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blowers up!- Is there no military policy, how virgins might blow up men?
Par. Virginity being blown down, man will quicklier be blown up: marry, in blowing him down again, with the breach yourselves made, you lose your city. (3) It is not politick in the commonwealth of nature, to preserve virginity. Lofo of virginity is rational increase; and there was never virgin got, 'till virginity was first loft. That, you were made of, is metal to make virgins. Virginity, by being once loft, may be ten times found: by being ever kept, it is ever lost; ’tis too cold a companion ; away with't.
Hel. I will stand for't a little, though therefore I die a virgin.
Per. There's little can be said in't ; 'tis against the rule of nature. To speak on the part of virginity, is to accuse your mother, which is moit infallible disobedience. He, that hangs himself, is a virgin : vira ginity murders itself, and mould be buried in highways out of all sanctified limit, as a desperate offendress against nature. Virginity breeds mites; much like a . cheese; consumes itself to the very paring, and so dies with feeding its own ftomach. Besides, virginity is peevish, proud, idle, made of self-love, which is the most prohibited fin in the canon. Keep it not, you cannot chase but lose by't. Out with’t; within ten years it will make itself two), which is a goodly increale, and the principal itself not much the worle, Away with't.
Hel. How might one do, Sir, to lose it to her own liking ?
Par. Let me see. Marry, ill, to like him that ne'er · it likes. 'Tis a commodity will lose the glofs with lying. The longer kept, the less worth: off with’t, while 'tis vendible. Answer the time of request. Vir
(3) It is not politick in the commonwealth of nature to preserve virginity. Loss of virginity is rational increase; and there was never virgin gut, till virginity was for loft. The context seems to me rather to regoire--national increase; tho' I have not ventur'd to difturb che text, as the other reading will admit of a meaning.
ginity, like an old courtier, wears her cap out of fashion; richly suited, but unsuitable; juit like the biooch and the tooth-pick, which we wear not now: your date is better in your pye and your porridge, than in your cheek; and your virginity, your old virginity, is like one of our French wither'd pears; it looks ill, it eats drily; marry, 'tis a wither'd pear: it was formerly better; marry, yet
'tis a wither'd
you any thing with it's
Hel. Not my virginity yet.
Par. What one, i' faith?
Hel. That wishing well had not a body in't,
[Exit Page. Par. Little Helen, farewel; if I can remember thee, I will think of thee at court.
Hel. Monfieur Parolles, you were born under a chavitable ftar. Par. Under Mars, I.
Hel. I especially think, under Mars.
Hel. The wars have kept you so under, that you must needs be born under Mars.
Par. When he was predominant.
Hel. So is running away, when fear proposes safety: but the composition, that your valour and fear makes in you, is a virtue of a good wing, and I like the wear well.
Par. I am so full of businesses, as I cannot answer thee acutely: I will return perfect courtier; in the which, my instruction shall serve to naturalize thee, fo thou wilt be capable of courtiers counsel, and understand what advice Mall thrust upon thee; else trou dieft in thine unthankfulness, and thine igrorance makes thee away ; farewel. When thou hast leisure, say thy prayers; when thou hast none, remember thy friends; get thee a good husband, and use him as lie uses thee : so farewel.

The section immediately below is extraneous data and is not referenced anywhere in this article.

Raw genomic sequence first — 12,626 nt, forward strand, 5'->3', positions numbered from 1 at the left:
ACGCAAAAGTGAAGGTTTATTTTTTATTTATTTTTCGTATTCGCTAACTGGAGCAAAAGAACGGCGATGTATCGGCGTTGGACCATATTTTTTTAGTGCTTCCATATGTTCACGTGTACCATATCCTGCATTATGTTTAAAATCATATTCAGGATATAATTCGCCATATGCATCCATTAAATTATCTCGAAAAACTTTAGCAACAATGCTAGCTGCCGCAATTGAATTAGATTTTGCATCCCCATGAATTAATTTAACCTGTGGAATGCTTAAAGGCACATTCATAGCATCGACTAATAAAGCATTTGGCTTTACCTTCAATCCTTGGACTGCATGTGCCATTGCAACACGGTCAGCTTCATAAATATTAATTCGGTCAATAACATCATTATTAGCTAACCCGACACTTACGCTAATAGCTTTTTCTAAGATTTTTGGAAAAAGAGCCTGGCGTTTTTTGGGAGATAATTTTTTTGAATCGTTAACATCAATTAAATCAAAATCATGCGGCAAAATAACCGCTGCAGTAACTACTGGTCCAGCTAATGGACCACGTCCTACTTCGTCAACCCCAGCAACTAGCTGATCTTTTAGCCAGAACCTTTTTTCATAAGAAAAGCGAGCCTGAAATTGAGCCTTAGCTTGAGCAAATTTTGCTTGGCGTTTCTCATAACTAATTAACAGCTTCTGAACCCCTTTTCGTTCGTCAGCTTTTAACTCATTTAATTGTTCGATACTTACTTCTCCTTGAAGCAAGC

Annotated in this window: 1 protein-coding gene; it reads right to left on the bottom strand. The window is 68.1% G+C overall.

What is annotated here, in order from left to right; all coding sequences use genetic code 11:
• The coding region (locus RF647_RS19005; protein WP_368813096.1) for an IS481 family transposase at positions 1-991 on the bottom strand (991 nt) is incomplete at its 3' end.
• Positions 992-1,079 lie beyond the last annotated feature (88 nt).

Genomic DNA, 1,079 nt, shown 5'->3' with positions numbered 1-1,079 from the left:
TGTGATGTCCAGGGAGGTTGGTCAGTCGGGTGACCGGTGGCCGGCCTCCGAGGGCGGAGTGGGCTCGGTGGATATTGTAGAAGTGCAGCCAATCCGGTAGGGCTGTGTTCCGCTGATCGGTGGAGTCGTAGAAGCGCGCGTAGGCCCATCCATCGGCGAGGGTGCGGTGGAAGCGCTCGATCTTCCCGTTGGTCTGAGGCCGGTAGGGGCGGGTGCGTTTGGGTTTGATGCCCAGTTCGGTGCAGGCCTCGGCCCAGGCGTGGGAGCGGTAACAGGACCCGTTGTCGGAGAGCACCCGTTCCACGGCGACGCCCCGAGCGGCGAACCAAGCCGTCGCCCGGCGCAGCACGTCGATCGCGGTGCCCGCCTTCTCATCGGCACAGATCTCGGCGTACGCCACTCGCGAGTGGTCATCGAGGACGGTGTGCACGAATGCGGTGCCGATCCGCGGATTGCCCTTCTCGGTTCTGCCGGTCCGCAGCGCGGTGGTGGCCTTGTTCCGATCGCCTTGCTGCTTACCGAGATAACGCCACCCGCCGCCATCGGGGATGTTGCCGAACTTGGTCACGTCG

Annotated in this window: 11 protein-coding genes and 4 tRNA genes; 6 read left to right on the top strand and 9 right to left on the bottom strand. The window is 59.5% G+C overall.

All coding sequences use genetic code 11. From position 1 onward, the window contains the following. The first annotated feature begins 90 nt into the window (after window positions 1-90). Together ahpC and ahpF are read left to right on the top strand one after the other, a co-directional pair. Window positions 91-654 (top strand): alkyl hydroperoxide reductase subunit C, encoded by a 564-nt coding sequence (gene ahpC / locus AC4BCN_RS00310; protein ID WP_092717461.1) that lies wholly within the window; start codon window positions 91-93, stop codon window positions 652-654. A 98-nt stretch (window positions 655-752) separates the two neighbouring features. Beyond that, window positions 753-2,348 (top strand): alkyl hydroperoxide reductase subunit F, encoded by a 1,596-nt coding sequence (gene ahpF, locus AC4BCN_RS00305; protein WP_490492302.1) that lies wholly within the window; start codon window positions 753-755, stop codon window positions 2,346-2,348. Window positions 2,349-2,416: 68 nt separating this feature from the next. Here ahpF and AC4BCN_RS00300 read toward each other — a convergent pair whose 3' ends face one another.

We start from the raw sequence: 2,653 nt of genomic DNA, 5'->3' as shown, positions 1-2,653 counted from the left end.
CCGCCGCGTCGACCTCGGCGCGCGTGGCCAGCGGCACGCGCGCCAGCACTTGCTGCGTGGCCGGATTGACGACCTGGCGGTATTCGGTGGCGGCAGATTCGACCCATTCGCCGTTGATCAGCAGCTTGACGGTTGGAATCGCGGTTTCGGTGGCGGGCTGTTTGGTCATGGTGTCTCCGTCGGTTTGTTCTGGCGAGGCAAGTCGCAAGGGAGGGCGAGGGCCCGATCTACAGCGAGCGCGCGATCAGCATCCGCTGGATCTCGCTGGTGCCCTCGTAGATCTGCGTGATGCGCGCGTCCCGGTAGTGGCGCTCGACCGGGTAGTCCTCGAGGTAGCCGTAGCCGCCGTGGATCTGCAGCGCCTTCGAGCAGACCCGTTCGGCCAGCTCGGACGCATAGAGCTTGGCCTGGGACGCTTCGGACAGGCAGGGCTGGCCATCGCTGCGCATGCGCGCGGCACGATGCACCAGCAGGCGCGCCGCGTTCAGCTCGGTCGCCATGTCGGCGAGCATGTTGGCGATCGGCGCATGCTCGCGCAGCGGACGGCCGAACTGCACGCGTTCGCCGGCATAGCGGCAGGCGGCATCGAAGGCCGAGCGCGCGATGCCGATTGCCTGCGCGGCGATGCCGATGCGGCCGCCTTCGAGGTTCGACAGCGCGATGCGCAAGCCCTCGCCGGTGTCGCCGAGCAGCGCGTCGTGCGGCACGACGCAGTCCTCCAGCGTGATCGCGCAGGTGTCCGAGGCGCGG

SCENE changes to the Court of France. Flourish Cornets. Enter the King of France with letters,
and divers Attendants.
King. T Have fought with equal fortune, and continue
A braving war.
i Lord. So 'tis reported, Sir.
King. Nay, 'tis most credible; we here receive it, A certainty vouch'd from our coufin Austria ; With caution, that the Florentine will move us For speedy aid ; wherein our dearest friend Prejudicates the bufiness, and would feem To have us make denial.
1 Lord. His love and wisdom, Approv'd fo to your Majesty, may plead For ample credence.
King. He hath arm’d our answer;
2 Lord. It may well serve
Enter Bertram, Lafeu and Parolles.
King. Youth, thou bear'it thy father's face. Frank nature, rather curious than in haste, Hath well compos'd thee. Thy father's moral parts May'it thou inherit 100! Welcome to Paris.
Ber. My thanks and duty are your Majesty's.
King. I would, I had that corporal foundness now, As when thy father and myself in friendship First try'd our soldiership: he did look far luto the service of the time, and was Discipled of the brav'it. He lasted long;
But on us both did haggish age steal on,
King. Would, I were with him! he would always say, (Methinks, I hear him now; his plausive words He scatter'd not in ears, but grafted them To grow
there and to bear;) Let me not live,(Thus his good melancholy oft began, On the catastrophe and heel of paftime,
(4) So like a courtier, no contempt or bitterness
Were in his pride or fivarpness; if they were,
His equal bad awak'd tben. - ] This passage seems to very incorre@ly pointed, that the author's meaning is loft in the carelessness.
As the text and ftops are reform'd, these are most beautiful lines, and the sense this. He " had no contempt or bitterness; if he had any thing that look'd like o pride or sharpne,s, (of which qualities contempt and bitternefs are “ the excesses,) his equal had awaked them, not bis inferior; to " whom he scorn’d to discover any thing that bore the shadow of s pride or sharpness.